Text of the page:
Ok so I have been printing now for about a year, I make my own plates, I mix my own inks and I do my own printing on a Heidelberg and C&P. All of this and its just a hobby. However to pay for this hobby. I take on a couple jobs once in awhile however I never really know what to charge for these jobs. That is the one thing I have not learned in the past year. Can someone please help me with this. I feel like my prices swing a lot. I could just use a popular press sites prices but I don’t do letterpress full time so I don’t think I should charge that much but I also don’t want to under cut the industry.

I print small runs of usually 100-200 sometimes someone wants like 20 which I don’t like
I always use lettra
I mix any custom color, and no more then two color usually

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Since letterpress is no longer a “commodity” type of printing, pricing is a very subjective thing that varies greatly from market to market and from niche to niche.

We price our work by how many man-hours it will take and the level of complexity. Generally we figure out how much it is going to cost us in terms of materials and labor (not forgetting to pay everyone involved) and then double or triple that price to cover overhead and profit. Rent, electricity, and equipment depreciation is not free, you know. Going this route we are never the lowest priced vendor. In fact, we are almost always the most expensive….. BUT if the customer wants the highest quality, he should expect to pay for it.

You should NOT try to compete with Zippy-Print or Klinkos on price. They have their offset presses and copiers…. and can snap out cards and letterheads far cheaper than you. If you try to lower your prices to their level, you’ll be out of business in a few months. Instead, price your work commensurate with the higher quality it represents.

The other thing I’d like to say is you should not discount your work based on whether or not you are part-time. IF it’s good work, it doesn’t matter whether it was made during business hours, or on the week-ends.

I’m in the same boat — just starting, doing this on the side and not sure how to price myself. I asked my friend who’s being doing this about 7 years and he said that he often looks to a shops in CA and NY and positions himself similarly. I think that is a pretty good train of thought — as an industry we need to keep similar pricing so that prices don’t get driven down. A lot of letterpress shop website have a pricing page with a calculator where you can price out all sorts of options, i.e. number of inks, paper, size, etc. Take a look at Inky Lips Letterpress. - Lilco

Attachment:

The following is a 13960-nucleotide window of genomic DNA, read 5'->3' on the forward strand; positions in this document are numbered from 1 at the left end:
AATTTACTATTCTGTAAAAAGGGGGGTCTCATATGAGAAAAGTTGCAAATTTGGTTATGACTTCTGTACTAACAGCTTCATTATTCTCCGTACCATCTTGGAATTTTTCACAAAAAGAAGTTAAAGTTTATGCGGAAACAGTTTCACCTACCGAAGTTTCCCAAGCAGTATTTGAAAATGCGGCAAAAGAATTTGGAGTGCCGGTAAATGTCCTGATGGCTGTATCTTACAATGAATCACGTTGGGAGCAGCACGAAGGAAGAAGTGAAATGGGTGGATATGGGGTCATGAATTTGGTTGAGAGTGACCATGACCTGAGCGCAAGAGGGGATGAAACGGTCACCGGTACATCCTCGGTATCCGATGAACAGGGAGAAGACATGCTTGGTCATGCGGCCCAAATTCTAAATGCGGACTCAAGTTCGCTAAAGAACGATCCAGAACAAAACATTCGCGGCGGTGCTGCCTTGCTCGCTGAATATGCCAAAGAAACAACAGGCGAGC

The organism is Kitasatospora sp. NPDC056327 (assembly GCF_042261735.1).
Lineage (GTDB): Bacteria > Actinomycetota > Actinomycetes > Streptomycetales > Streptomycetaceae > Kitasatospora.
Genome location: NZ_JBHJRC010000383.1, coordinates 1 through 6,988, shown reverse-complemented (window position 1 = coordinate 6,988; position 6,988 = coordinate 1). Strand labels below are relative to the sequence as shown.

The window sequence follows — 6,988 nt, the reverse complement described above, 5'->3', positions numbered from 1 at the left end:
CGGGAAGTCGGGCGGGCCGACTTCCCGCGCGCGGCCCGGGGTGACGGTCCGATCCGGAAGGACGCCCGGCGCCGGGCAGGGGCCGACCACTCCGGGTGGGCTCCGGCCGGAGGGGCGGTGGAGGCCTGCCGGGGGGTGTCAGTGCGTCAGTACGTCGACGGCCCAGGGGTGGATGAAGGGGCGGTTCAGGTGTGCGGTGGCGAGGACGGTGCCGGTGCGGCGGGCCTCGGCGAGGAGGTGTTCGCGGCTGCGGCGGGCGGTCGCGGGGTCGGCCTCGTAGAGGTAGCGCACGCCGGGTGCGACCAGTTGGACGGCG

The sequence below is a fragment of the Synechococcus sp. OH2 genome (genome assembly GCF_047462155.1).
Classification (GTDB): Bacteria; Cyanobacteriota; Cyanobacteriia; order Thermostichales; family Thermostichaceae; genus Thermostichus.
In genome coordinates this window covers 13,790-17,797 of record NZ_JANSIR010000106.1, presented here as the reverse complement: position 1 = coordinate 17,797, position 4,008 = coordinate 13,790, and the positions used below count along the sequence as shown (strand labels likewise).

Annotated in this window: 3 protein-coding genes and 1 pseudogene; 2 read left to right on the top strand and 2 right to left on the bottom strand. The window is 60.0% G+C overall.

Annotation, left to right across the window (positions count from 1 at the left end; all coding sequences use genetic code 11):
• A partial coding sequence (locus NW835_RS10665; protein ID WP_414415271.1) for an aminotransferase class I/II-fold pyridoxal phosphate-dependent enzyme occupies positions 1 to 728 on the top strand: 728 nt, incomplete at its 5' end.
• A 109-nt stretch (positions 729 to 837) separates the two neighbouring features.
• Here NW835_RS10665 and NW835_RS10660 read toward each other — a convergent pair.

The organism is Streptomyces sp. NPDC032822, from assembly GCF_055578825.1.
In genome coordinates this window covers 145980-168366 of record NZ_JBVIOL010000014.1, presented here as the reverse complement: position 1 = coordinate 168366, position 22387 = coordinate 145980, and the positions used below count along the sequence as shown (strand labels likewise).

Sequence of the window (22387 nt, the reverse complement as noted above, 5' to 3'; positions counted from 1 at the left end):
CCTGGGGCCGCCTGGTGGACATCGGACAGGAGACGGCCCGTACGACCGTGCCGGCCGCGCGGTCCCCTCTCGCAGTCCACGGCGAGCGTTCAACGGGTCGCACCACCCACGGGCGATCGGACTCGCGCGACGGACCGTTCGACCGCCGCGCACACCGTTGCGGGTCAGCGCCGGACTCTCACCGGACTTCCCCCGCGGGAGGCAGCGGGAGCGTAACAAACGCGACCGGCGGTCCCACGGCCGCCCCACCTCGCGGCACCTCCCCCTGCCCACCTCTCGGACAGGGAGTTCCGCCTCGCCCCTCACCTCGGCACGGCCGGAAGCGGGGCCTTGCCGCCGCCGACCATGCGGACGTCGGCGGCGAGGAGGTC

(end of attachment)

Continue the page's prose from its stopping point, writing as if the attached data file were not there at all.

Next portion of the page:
Hello lsmithkirkley,

I think that price fixing is a felony.

That said, I think it’s fine to look at other printers’ prices to get an idea of the going rate. But everyone’s situation is different. Some shops have multiple presses in a leased facility with hourly pressmen and an office staff. Others work solo on a single press in their garage. Some printers are trying to make a living at it; for others printing is a sideline with which the printer just hopes to break even on paper and ink. You have to asses your own situation and decide what sort of profit you need or want and how much your time is worth (if anything), then price accordingly.


It’s funny that this should come up now. I just completed a college-level course in Anti-Trust and Ethical Business Practices, and Barb is right: any discussion along the lines of “… an industry we need to keep similar pricing so that prices don’t get driven down……” is illegal in the United States.

According to the law, we cannot make any attempt to unify or coordinate pricing in any way. In fact, even discussing pricing at a trade organization or network meeting with potential competitors (which includes this forum) could be problematic. One case we studied involved a trade group that established “pricing guidelines”, and wound up paying out millions of dollars in legal fees, class-action lawsuits, and Federal penalties.

Now…. does this mean that such things don’t happen every day in the real world? No, it doesn’t. Such price fixing is common. Oil companies, airlines, and many sectors of the economy appear to engage in such practices dailly, and they get away with it. They typically get away with it because they are big, powerful entities who buy off congressmen and can afford to flaunt the law. Unfortunately, we are not in that position. We are just the sort of folks that over-zealous Feds love to “make examples of”.

So…. while the idea of not driving down the prices might seem appealing, I don’t think it’s a good idea here in the U.S.